About the Author
He traveled to Europe and North Africa in 1969, then throughout the United States, working as a dishwasher, truck driver, and various other blue collar jobs until 1972 when he did a years postgraduate work at Kent State University (Ohio). He enlisted in the United States Air Force, serving with the Strategic Air Command until 1976.
Returning to Santa Fe, New Mexico, he began work on an earlier version of this story entitled Soldier of Aquarius. In 1977, he entered the University of New Mexico School of Law on the G.I. Bill, graduating magna cum laude in 1980.
Since 1981 he has served with the New Mexico State Police and District Attorney Offices in that state, as well as the Office of the Attorney General of American Samoa. Cassell is married and the father of five children. He currently resides in American Samoa.
Excerpt. © Reprinted by permission. All rights reserved.
Minutes later we were hand-in-hand walking up Dwight. Roberta was quiet and her head was down. She was thinking very hard. I was concentrating on the Berkeley vistas stretched out before me. These were the sights and sounds I had come to love. If I could only find a job, this was going to be my home for some time to come.
Both our trains of thought derailed in gasps of fear the second we rounded Dana. We stopped short just feet away from over 200 cops, drawn up in what looked like twenty or more ranks. The line extended curb to curb for at least two blocks down Dana toward the campus. There was a cavalcade of blue, gray and khaki uniforms, and badges of every shape, color and description. All wore their own departments blue, black, white or gold helmets, and the black or olive gas masks and flak jackets. All had batons. Some had grenade launchers and shotguns.
From deep within his gas mask, the voice of the cop nearest us rumbled "you better get out of here if you know whats good for you." Roberta and I needed no further prompting. We spun around and ran at full gallop all the way back to the apartment building. Arriving at the front steps and gasping for breath, Robertas face flushed crimson and her lower lip began quivering. She lowered herself to the steps, buried her head in her arms, and began bitterly sobbing. Her two clenched fists stuck upward. Wisps of her hair fluttered around them in the soft morning breeze.
"Oh GOD!" she sobbed. What is HAPPENING here! Get me OUT of this, John! Get me HOME!" I sat close beside her on the steps. She reached out and twined her arms around my neck and pulled me toward her. Our faces rested against one another. I could feel her warm, salty tears running down my cheek. My arms went around her back and pulled her even closer to me.
"I will, Roberta, I will." The momentous words fell without effort from my lips. Her arms wrapped tighter around my neck. Sitting in silence holding the girl who had taught me Lesson Number One, I could hear a faint roar coming from the general direction of Shattuck and slightly toward the Oakland city line. Once again Destiny seemed to have opened a new deck of cards. Waiting for me in Albuquerque was a rogue cop who had sworn to kill me. I would also find waiting the intensely painful vista of the little window where once had lived a beautiful young girl with a terrible disfiguring burn. A girl who would never in her life love another man but me. I would watch as Will and Roberta melted into each others arms and hungrily began catching up on all the time they had lost. The time I had stolen, however innocently and unintentionally, from them. I would not be there when Olivia came for her boxes. I would not be enjoying all the progress we had made getting to know! and care about one another. Yet in the end the decision had come as easily as sliding down a greased chute. No doubt a variety of twists and motivations would be ascribed to it. In the end, though, it came down to this: for the first, or at most the second, time in nine long months on the road, I was needed.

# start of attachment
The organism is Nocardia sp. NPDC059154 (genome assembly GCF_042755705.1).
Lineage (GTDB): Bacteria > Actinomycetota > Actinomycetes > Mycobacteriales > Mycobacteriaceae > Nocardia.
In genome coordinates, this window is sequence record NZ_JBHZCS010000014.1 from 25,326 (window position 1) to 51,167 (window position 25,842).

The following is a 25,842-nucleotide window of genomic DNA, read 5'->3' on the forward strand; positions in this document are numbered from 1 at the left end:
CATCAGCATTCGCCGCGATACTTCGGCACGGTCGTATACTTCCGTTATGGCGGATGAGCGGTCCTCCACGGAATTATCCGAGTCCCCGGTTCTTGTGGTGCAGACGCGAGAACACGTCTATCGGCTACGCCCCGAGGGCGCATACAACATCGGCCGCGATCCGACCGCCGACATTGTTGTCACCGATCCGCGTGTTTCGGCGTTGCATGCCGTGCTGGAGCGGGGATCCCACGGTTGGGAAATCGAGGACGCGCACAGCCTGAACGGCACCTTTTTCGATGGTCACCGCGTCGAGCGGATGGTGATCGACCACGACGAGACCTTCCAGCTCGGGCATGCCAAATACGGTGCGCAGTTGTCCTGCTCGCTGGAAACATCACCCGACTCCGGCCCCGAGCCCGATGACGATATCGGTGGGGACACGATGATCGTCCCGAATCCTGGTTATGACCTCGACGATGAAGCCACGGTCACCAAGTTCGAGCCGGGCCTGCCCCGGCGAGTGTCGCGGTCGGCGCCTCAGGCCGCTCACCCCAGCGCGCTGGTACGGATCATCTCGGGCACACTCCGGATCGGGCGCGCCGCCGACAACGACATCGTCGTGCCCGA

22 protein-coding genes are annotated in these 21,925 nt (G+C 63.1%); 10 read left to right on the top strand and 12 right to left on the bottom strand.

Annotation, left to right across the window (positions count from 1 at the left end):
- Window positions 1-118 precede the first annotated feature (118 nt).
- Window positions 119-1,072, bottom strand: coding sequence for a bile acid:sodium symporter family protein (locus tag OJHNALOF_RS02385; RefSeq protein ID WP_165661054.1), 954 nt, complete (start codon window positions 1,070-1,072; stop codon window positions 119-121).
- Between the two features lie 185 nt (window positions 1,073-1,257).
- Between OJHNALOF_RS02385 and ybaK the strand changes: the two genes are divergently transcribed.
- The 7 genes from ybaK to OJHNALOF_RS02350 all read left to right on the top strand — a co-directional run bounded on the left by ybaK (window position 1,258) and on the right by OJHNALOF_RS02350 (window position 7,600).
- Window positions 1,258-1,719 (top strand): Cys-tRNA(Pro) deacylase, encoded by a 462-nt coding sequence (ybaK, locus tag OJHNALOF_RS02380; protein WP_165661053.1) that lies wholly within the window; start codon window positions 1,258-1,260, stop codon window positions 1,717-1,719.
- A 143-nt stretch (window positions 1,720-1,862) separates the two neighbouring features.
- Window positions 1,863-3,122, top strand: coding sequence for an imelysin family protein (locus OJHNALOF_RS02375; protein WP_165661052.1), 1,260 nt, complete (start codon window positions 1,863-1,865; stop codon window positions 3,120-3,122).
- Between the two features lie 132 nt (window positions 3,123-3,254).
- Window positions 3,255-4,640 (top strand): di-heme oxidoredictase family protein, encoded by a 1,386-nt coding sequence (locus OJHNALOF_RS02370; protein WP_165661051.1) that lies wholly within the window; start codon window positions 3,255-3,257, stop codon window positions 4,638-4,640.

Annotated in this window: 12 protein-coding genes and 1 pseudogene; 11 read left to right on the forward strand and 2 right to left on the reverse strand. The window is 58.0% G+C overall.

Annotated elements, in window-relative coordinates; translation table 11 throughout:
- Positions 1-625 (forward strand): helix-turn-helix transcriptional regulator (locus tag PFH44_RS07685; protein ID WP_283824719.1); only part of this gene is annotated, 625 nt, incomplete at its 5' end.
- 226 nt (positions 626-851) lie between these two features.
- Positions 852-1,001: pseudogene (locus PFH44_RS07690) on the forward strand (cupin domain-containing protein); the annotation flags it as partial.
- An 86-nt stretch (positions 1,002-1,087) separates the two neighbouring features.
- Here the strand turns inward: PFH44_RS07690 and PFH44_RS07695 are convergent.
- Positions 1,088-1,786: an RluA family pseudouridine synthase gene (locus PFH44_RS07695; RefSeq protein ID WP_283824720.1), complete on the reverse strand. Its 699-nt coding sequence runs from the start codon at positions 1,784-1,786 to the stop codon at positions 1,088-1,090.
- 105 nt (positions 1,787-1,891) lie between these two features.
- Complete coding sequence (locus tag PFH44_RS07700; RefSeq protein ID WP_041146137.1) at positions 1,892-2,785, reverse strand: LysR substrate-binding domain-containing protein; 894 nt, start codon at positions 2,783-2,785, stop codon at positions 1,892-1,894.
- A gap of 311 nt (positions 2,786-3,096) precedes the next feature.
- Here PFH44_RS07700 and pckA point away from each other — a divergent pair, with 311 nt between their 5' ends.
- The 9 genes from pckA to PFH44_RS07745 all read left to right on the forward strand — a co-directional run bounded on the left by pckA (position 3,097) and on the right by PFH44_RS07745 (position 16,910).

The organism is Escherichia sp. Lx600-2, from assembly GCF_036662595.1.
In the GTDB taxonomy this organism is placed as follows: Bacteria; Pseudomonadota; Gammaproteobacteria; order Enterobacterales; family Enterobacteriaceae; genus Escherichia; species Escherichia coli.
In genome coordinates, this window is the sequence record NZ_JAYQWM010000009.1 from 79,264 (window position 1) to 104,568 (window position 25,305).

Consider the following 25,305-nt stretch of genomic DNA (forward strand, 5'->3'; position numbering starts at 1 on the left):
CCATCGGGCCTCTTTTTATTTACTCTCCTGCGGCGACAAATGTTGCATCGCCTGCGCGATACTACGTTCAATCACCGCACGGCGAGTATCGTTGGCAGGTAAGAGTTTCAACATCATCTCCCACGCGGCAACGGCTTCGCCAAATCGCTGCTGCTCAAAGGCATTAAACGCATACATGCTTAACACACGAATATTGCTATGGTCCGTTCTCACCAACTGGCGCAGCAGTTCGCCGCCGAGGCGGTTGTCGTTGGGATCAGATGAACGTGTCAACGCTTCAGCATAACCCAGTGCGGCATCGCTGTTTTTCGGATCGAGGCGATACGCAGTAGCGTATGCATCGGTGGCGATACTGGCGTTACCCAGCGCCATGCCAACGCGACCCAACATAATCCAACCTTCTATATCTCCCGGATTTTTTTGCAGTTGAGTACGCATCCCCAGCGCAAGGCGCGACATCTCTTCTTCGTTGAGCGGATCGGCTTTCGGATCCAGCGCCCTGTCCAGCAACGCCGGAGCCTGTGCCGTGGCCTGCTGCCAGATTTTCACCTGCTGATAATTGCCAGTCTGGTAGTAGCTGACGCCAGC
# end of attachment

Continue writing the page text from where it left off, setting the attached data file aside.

Roberta moved her hands to my shoulders and pushed back. She looked into my eyes, smiling broadly through the tears that were still falling. To our left around the corner of Dwight and Dana came the heavy footsteps of the large force of men in full riot gear. We watched in silence as the huge formation slowly trudged past in route step. They were moving in the direction of the distant muffled roar. As they marched past, I noticed some of the patches on their sleeves: San Francisco, Emeryville, Richmond, Oakland, San Francisco County, Alameda County, the California Highway Patrol. The City of Berkeley, its own police force exhausted after nearly twenty-four hours of working without letup, and with much more to come, had called on the surrounding areas for help. They had responded, as brothers and sisters should. They had responded just as I had responded to Robertas call for help. Gazing distrustfully across barricades drawn by age, race, and economic class, the various segments of Divided America were learning that ones own were all one had to rely upon. It was late April, 1970. The mood was turning ugly.